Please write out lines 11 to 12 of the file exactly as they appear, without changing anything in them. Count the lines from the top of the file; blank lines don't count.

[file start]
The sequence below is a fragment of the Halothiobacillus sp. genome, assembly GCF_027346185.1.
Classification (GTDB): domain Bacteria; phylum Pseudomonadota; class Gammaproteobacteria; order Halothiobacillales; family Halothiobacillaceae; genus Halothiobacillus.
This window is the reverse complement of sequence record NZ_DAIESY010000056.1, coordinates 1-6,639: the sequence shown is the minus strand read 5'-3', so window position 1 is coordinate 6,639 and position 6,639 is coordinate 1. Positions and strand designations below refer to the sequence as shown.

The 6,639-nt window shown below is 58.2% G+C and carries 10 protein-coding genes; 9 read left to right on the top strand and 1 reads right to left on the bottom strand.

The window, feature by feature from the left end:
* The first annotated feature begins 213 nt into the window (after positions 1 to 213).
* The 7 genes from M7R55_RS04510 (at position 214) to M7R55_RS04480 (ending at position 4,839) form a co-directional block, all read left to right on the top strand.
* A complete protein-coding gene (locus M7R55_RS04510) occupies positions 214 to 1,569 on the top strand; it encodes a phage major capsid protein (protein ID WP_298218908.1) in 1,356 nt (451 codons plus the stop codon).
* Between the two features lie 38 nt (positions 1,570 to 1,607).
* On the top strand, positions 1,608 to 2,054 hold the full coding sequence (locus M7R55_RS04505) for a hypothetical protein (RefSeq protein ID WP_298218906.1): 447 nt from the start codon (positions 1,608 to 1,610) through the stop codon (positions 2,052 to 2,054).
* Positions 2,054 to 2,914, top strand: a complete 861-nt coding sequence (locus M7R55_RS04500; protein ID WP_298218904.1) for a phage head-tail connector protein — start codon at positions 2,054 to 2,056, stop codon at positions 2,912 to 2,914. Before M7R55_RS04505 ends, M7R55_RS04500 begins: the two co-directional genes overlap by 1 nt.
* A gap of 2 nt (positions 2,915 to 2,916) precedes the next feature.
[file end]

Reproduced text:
* Positions 2,054 to 2,914, top strand: a complete 861-nt coding sequence (locus M7R55_RS04500; protein ID WP_298218904.1) for a phage head-tail connector protein — start codon at positions 2,054 to 2,056, stop codon at positions 2,912 to 2,914. Before M7R55_RS04505 ends, M7R55_RS04500 begins: the two co-directional genes overlap by 1 nt.
* A gap of 2 nt (positions 2,915 to 2,916) precedes the next feature.